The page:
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swiss death trap for nazis

buschmasterbuschmaster Member Posts: 14,255 ✭✭✭
edited January 2008 in General Discussion
ST. MAURICE, SWITZERLAND - 'I shall show those insolent herdsmen and cheesmakers!' thundered Adolf Hitler in 1940, after Switzerland refused to allow the Germany Army to pass through its territory to outflank France's Maginot Line forts. Soon after France's defeat, Hitler and Mussolini ordered their general staffs to complete Plan von Menges, the invasion and partition of Switzerland by the combined armies of Germany and Italy.

But the Axis never invaded tiny Switzerland, then a nation of only 5 million. The reason was not, as revisionists claim, because they needed Switzerland for banking. Other neutrals - America, Spain, Turkey, Sweden, Portugal - were also available for finance and trade. Or because the Swiss cooperated with Hitler's Germany, an outrageous lie concocted by shady American lawyers and New York politicians seeking to blackmail and soak the wealthy Swiss. In 1940, when America was still neutral to Hitler, Swiss fighters shot down 11 intruding Luftwaffe aircraft.

The true reason was Switzerland's fierce national determination to remain free, backed by its top-secret National Redoubt - an immense system of over 100 mighty forts and thousands of casemates and bunkers buried deep in the heart of the Alps. In July, 1940, as Europe was surrendering or being overrun by invincible German armies, General Henri Guisan convoqued all senior officers of Switzerland's citizen army to Rutli Meadow and issued his famous order: 'fight to your last cartridge, then fight with your bayonets. No surrender. Fight to the death. ' The world's oldest democracy would stand alone against Hitler and Mussolini. The Germans and Italians decided against attacking Switzerland because of the casualties they would have faced.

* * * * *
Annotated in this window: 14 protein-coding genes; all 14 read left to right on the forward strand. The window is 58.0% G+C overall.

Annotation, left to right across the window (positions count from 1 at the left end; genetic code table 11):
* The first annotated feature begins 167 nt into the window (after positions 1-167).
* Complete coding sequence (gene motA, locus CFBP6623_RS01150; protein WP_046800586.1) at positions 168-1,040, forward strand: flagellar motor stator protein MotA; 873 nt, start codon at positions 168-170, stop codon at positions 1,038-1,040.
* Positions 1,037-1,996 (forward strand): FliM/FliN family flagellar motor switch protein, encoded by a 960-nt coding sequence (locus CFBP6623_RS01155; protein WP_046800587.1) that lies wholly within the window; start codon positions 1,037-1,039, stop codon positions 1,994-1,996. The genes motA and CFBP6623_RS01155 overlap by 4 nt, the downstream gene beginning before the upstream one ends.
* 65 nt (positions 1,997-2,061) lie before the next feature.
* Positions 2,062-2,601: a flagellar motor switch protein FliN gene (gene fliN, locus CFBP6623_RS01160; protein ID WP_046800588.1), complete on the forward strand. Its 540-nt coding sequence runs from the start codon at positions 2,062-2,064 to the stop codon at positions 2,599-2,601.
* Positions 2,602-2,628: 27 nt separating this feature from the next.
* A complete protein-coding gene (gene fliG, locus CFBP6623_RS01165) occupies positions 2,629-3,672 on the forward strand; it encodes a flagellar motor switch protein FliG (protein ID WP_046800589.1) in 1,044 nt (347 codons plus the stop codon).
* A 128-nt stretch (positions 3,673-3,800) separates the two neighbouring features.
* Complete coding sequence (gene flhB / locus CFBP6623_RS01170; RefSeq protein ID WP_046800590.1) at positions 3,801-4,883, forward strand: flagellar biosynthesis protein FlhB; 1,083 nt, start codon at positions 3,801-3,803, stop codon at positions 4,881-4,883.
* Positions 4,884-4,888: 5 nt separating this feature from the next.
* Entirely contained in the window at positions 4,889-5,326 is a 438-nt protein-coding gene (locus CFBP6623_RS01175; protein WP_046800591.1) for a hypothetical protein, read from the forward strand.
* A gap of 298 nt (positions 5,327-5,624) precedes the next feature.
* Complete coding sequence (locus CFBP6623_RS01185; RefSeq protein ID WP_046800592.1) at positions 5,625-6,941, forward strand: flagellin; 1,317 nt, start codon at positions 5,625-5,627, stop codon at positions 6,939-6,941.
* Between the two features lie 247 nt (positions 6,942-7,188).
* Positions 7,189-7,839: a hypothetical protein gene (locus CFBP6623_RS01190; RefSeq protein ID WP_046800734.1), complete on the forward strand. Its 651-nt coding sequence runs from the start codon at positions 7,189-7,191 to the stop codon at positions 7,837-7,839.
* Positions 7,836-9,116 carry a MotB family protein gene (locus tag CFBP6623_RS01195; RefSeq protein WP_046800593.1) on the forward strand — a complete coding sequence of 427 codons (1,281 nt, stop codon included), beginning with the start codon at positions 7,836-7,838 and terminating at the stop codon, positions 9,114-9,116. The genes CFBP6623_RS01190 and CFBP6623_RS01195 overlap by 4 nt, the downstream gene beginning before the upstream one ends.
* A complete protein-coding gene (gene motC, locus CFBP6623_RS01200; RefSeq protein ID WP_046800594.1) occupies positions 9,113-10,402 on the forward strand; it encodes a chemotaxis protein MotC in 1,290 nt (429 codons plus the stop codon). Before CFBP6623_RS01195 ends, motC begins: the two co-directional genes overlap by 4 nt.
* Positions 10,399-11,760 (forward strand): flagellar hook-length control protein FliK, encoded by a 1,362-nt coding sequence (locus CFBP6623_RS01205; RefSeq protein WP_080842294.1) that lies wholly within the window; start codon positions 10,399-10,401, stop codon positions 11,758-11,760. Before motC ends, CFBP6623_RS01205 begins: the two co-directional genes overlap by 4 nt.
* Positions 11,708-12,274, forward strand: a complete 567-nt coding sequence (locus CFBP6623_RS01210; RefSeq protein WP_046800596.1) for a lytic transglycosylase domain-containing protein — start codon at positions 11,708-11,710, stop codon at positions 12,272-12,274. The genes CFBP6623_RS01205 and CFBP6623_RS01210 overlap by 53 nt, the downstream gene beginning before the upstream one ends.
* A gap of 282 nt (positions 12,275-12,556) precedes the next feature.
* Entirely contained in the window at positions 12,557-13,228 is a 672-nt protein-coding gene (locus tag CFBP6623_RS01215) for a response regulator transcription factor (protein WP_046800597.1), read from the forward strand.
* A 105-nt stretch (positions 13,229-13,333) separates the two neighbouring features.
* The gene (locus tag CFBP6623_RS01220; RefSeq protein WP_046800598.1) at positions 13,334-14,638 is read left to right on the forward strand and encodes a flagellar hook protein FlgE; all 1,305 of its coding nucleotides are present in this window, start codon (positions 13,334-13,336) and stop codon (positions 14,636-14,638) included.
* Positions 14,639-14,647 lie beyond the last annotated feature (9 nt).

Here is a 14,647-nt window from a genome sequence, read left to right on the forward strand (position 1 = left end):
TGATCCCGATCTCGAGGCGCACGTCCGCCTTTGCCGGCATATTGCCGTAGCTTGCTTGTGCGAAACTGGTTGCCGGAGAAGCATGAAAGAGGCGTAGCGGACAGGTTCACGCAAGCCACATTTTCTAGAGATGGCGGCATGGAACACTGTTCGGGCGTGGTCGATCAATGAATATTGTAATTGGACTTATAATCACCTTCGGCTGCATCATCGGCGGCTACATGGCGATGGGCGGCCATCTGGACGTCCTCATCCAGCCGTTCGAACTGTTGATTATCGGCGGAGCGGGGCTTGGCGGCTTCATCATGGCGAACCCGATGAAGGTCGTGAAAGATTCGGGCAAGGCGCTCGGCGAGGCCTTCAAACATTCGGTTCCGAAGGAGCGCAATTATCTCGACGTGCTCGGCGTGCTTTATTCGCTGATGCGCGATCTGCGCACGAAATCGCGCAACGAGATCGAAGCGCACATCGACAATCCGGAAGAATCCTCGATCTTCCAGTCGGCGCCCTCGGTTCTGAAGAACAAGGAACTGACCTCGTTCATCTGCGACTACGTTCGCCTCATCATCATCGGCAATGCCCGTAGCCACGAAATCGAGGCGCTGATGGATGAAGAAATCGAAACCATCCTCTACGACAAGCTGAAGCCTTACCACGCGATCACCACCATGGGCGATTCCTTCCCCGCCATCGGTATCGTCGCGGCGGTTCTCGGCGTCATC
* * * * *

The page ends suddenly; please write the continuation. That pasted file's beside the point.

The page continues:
Switzerland's 700,000 soldiers were given the grim command to be ready to leave behind their homes, wives and children, then retreat into the mountain fortress system, which had only enough food and shelter for the army. Each high Alpine valley was to become a little Thermopylae; every Alpine fort another Verdun. Working round the clock, in two years Swiss engineers created over 100 powerful artillery and infantry forts dug into granite mountain sides. Switzerland's secret Alpine Redoubt exceeded in size, strength, firepower - and, of course, effectiveness - France's famed Maginot Line, hitherto believed to be the world's mightiest fortress system.

At the heart of this huge military complex, whose existence is only now coming to light, lay Dailly, the world's largest and most powerful fort. For four decades, I have driven by Dailly without ever suspecting its existence. Now, as a guest of the Swiss General Staff and the elite Festungwachtkorps (Fortress Guard Corps), I was one of the first non-Swiss allowed to inspect the top secret fortress.

This Swiss Gibraltar lies some 15kms south of Lake Geneva's eastern end, between Montreux and Martigny, the gateway to the St Bernard Pass, commanding the Valais, a highly strategic valley formed by the Rhone River, the major land route between Italy and northern Europe. At St.Maurice, the Valais is further constricted by the outthrust of the Dailly massif, a steep, pyramind-shaped mountain spur that juts into the valley, narrowing the defile to under two kilometer's width. Here, in 47AD, Roman Emperor Claudius had the first bridge built across the fast-flowing Rhone.